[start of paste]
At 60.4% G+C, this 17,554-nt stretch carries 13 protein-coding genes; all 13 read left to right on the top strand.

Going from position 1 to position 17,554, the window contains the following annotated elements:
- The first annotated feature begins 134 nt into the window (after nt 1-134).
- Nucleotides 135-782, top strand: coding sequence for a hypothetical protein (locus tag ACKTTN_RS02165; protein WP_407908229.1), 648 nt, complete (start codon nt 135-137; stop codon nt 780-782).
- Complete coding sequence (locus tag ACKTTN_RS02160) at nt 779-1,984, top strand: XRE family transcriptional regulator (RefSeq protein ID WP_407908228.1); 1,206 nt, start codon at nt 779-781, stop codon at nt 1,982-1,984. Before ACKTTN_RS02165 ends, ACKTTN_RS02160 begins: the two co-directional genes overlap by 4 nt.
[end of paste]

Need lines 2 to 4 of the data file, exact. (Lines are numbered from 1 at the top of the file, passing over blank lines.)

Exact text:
Going from position 1 to position 17,554, the window contains the following annotated elements:
- The first annotated feature begins 134 nt into the window (after nt 1-134).
- Nucleotides 135-782, top strand: coding sequence for a hypothetical protein (locus tag ACKTTN_RS02165; protein WP_407908229.1), 648 nt, complete (start codon nt 135-137; stop codon nt 780-782).